So what have we learned from Oprah? That being a charismatic talk show host is not all it's cracked up to be? That you will eventually [in spite of all of your efforts] turn into a "brand" that can either be marketed or treated much like a cult, both of which occurred rather congruently in spite of the efforts to be as humble as humanly possible? Yes.

There. I've said it. Oprah has become the cult brand of pop culture and all that it holds sacred. We tend to adorn celebrities with more accolades and God-like-ness than we should. We begin to believe that our lives WILL change drastically and magically because Oprah said they would. But you see, the one thing that we SHOULD have learned from Oprah... the "positive" lesson in all of the fan fare and confetti and waves of people looking as though The Beatles have just arrived in the US back in February of 1964... We should have learned that fame doesn't matter, in fact, it rarely factors into the blueprint of life. It doesn't buy you a ticket to immortality, it cannot save you from yourself and the choices you make along the way and it doesn't remove your ego from the equation.

Comedian Kathleen Madigan summed it up best in one of her Showtime appearances, Gone Madigan. She said that she couldn't fathom how ANYONE could sit in a room filled with writers and editors for a brand new publication [that being "O"] and deciding that YOU would be on EVERY single cover of the publication without sounding like a narcissistic dictator. Oprah adorned the cover of her magazine with pride. But it wasn't REALLY Oprah on those covers when you think about it... it was a brand that she created who just happened to look exactly like her. 

Oprah entered the daytime television world at an opportune time, when the lineup included whimsically romantic soaps and tepid discussion shows such as "Donahue." Oprah grew up in the South and broadcast from the Midwest, which surely helped her to truly understand a wide range of viewers. She was, at one time, a "real" person [not a brand] who understood the ups and downs of real life, having battled her way out of poverty with an industrious, can-do approach. Oprah was sociable, empathetic, and just as important, NOT perfect. These traits helped her reach viewers across all demographic and socioeconomic boundaries. Viewers liked Oprah because they knew her emotions were real. They knew that she lived where they lived… that her problems were their problems revisited.

Oprah's program had a solid balance of serious and fun topics. She took on challenging social issues with a level of sophistication. Local television affiliates often used the Oprah show as a lead-in to late afternoon newscasts, so it was in their interest to promote Oprah heavily to provide a ratings boost for local news. Oprah's ratings power made her show the place to be for authors, new products, public affairs leaders and flawed celebrities. The Oprah "brand" was marketed beyond television into magazines, satellite radio, motion pictures and the philanthropic world. She spun off talkers, including Dr. Phil, Dr. Oz and Nate Berkus. But even the most popular television shows and personalities eventually rust, and Oprah is/was no exception to that rule. Her ratings have slipped by about a third in the past five years, with even "Judge Judy" providing competition. You see, Oprah, like any other "celebrity" IS human. I can assure you that she sweats, she breathes, she even goes to the bathroom… number one… and number two. The problem arrives when we [much like the sitcoms of the 60s and 70s], remove the bathroom and assume that said celebrity has no bodily functions.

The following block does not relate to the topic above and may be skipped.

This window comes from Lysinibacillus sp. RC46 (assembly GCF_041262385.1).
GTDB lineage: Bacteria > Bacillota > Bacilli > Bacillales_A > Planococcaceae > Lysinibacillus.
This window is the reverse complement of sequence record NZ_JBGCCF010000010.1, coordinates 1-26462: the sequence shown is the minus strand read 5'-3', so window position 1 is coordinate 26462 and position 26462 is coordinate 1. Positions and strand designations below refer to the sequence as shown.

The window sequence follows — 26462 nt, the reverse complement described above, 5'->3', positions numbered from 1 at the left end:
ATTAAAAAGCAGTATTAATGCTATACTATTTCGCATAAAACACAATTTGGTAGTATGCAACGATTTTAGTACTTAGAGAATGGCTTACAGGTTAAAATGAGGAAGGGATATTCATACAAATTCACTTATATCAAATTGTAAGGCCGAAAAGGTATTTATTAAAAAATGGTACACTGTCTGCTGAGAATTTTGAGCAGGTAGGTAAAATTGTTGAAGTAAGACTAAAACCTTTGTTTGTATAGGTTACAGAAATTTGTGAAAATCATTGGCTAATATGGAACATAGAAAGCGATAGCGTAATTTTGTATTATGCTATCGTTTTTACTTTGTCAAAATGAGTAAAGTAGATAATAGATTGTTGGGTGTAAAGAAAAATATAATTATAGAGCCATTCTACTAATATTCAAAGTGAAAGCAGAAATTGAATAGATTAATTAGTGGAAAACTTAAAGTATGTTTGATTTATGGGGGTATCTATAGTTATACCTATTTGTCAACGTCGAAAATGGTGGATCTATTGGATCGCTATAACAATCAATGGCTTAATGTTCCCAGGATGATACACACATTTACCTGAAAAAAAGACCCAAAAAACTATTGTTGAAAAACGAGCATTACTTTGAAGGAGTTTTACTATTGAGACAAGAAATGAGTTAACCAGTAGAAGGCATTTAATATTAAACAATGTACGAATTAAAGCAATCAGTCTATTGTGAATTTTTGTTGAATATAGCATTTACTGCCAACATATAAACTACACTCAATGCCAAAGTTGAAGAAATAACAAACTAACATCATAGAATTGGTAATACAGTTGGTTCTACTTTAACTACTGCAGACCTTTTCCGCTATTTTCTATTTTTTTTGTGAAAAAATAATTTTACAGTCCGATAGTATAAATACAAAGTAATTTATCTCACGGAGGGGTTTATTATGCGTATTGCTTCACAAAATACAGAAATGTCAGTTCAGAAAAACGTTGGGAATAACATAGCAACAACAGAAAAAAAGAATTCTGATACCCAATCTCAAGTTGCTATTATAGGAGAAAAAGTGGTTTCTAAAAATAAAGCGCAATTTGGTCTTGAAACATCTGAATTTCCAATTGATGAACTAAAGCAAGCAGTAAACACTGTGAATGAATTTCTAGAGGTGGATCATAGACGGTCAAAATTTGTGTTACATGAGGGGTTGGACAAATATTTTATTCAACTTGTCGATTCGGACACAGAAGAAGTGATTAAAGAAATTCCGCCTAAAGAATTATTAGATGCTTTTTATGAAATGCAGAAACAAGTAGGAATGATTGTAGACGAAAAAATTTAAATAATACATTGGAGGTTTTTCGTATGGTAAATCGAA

Oprah herself has said, "Every single thing that has ever happened in your life is preparing you for the moment that is to come." So… to each and every one of you out there I pose this question, "What does that moment mean to you?" For Oprah, I would have to assume it means, "Going home. Watching television in her sweats, without make-up, without spotlights or cameras or an entire production crew… just Oprah, her dog, some munchies, a few trips to the bathroom… as well as the peaceful solitude that arrives when you haven't been expecting it." For some, that means removing the lofty wishes, the Machiavellian manipulations, the wacky schemes and just allowing the silence to wash over them. What can I say? That's life. Good day Oprah, we'll miss your enthusiasm, your optimism... and most of all, your smile.